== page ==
Monday, February 25, 2013

Micellar Casein v/s Calcium Caseinate. By Vic Goyaram

 casein proteins: 
micellar v/s Caseinates
Researched and composed by Veeraj Goyaram
Verdict: There is a difference between micellar and caseinatesCaseinates are not necessarily slow releasing proteins, according to latest research
Casein basics
There are two main proteins in milk, namely whey and casein, with casein consisting of approximately 80% of the protein and whey making up the remaining 20%.  As you probably already know, casein is a slower digesting protein compared to whey protein. The result is that casein releases amino acids into blood circulation (aminoacidemia) at a slower and more sustained rate than whey (Fig. 1).  Casein is marketed on this basis, that by virtue of its slow-digesting properties it acts as anti-catabolic protein and is suitable for keeping the body in an anabolic state for a long time after ingestion (about 6-8 hours).
Fig 1: Casein releases amino acids into the bloodstream at a significantly
slower rate than whey protein. (Tang et al, 2009)
Are all casein the same?
However, not all casein proteins are the same. If you take the time to read casein protein labels or happen to compare several casein products you will see that some products contain calcium caseinate or sodium caseinate (caseinates) while others contain micellar casein. The products that contain Micellar casein will most often display it prominently on the label, for one good reason: the micellar form is better than caseinates. You will also note that micellar casein products are tougher on the wallet than caseinates. But what really is the difference between the Micellar and the Caseinate forms of Casein?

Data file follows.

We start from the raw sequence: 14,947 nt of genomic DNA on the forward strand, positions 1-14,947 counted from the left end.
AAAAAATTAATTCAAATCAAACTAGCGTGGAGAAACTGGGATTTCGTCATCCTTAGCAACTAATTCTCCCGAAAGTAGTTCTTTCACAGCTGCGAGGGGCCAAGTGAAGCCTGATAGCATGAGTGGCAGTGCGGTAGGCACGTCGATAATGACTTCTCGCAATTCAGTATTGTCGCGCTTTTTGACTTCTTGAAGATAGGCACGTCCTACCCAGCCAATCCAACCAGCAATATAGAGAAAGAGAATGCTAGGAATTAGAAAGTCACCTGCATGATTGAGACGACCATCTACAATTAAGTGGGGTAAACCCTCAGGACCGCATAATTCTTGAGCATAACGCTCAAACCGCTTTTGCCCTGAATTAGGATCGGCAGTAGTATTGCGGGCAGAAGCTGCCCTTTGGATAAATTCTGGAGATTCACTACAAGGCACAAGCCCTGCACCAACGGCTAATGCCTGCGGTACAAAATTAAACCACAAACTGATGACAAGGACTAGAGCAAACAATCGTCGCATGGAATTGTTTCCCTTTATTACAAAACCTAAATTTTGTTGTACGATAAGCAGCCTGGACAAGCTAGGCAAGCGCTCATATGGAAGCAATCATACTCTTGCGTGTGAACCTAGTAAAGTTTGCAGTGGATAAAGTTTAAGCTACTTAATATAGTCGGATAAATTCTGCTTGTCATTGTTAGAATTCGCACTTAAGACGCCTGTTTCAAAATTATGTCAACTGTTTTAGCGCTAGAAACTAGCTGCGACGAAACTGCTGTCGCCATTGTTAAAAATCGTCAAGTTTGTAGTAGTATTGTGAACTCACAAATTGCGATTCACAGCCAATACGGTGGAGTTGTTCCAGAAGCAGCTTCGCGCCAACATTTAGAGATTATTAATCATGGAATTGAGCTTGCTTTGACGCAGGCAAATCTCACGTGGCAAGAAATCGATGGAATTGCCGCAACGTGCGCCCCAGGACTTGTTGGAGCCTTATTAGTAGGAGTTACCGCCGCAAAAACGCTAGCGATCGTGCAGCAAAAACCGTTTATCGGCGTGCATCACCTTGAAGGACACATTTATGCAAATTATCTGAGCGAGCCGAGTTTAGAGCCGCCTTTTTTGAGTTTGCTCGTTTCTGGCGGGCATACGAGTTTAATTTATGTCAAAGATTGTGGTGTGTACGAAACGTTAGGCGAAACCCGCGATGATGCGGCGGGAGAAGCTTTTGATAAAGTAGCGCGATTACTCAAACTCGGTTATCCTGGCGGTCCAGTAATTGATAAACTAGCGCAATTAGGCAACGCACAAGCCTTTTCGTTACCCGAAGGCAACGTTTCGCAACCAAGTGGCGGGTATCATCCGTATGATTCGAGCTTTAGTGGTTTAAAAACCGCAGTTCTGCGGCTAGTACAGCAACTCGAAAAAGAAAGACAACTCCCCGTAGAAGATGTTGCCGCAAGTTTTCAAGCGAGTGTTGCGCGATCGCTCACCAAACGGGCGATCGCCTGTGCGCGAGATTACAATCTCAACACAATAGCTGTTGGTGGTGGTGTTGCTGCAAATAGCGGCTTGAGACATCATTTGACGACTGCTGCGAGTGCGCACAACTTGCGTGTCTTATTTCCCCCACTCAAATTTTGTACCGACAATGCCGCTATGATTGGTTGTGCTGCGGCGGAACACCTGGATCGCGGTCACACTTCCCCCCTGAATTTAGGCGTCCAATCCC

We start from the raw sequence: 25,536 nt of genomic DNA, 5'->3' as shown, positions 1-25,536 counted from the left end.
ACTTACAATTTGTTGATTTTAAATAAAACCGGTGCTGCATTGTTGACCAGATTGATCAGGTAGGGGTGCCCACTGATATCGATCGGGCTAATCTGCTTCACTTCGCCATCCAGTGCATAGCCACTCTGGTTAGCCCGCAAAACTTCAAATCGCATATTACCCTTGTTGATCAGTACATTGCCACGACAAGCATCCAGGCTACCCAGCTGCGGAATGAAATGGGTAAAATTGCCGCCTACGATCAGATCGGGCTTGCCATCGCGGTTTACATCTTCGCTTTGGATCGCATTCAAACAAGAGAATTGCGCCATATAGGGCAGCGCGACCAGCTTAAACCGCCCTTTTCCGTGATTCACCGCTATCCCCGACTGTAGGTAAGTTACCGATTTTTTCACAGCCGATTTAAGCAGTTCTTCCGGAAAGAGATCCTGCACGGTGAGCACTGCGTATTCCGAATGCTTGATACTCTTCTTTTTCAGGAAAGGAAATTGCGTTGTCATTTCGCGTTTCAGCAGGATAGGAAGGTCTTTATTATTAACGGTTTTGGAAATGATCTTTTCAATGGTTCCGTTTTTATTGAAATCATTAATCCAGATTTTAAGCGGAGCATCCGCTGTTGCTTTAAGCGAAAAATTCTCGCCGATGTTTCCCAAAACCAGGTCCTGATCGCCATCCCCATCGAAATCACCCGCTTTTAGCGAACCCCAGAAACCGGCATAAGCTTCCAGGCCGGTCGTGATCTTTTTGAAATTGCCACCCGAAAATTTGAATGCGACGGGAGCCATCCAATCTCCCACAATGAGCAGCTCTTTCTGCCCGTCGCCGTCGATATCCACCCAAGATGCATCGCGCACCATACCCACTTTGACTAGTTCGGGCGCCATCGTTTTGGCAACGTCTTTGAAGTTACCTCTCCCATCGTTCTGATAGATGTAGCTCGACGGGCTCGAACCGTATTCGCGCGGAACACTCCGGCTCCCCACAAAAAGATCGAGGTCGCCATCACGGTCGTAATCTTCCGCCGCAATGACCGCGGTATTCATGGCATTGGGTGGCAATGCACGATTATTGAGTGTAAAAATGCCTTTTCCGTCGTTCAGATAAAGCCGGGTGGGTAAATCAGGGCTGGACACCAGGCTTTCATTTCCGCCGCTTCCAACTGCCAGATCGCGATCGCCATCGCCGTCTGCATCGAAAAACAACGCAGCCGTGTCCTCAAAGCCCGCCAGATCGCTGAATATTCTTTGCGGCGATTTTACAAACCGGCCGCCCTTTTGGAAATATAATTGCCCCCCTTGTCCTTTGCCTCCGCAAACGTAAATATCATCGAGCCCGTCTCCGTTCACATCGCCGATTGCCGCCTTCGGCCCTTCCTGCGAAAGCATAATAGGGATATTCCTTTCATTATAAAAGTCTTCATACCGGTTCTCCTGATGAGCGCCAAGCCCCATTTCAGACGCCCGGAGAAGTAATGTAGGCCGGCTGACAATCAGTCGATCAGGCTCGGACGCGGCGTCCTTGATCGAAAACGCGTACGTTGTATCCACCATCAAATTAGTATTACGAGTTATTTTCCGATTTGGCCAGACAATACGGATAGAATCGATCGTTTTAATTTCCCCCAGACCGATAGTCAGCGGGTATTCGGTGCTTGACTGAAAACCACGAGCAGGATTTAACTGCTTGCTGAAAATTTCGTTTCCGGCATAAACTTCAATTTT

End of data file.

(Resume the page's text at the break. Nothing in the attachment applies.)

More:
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Micelles
Casein, as it exists in milk, is Micellar Casein. Micellar is derived from the term “Micelle” which is a chemical term for a special type of aggregate or “bubble” (Fig. 2). Micellar casein, when consumed, clots in the stomach, forming relatively large globules of protein that empty from the stomach much more slowly than whey protein and is thus digested slowly. 

The problem with micellar casein is that it is not soluble and therefore less desirable to the food industry. To solve this problem, caseinates are made by reacting micellar casein with alkalis like sodium hydroxide and calcium hydroxide to make sodium caseinate and calcium caseinate respectively. As you would expect, this treatment with alkalis affect the quality and biological value of the caseinates, making them of lesser quality to Micellar Casein.


Fig 2. The Casein micelle
In a recent study done in Denmark (Reitelseder et al., 2011), the researchers found no difference between whey and calcium caseinate in terms of release of amino acids into the blood stream (Fig. 3).  Calcium caseinate, as distinguished from micellar casein, is soluble (and is thus used in numerous food processes), and so digestion rates of this form of casein are not likely to be overtly different from those of whey, as explained by Prof. Phillips, a well-known scientific expert in protein (Phillips, 2011)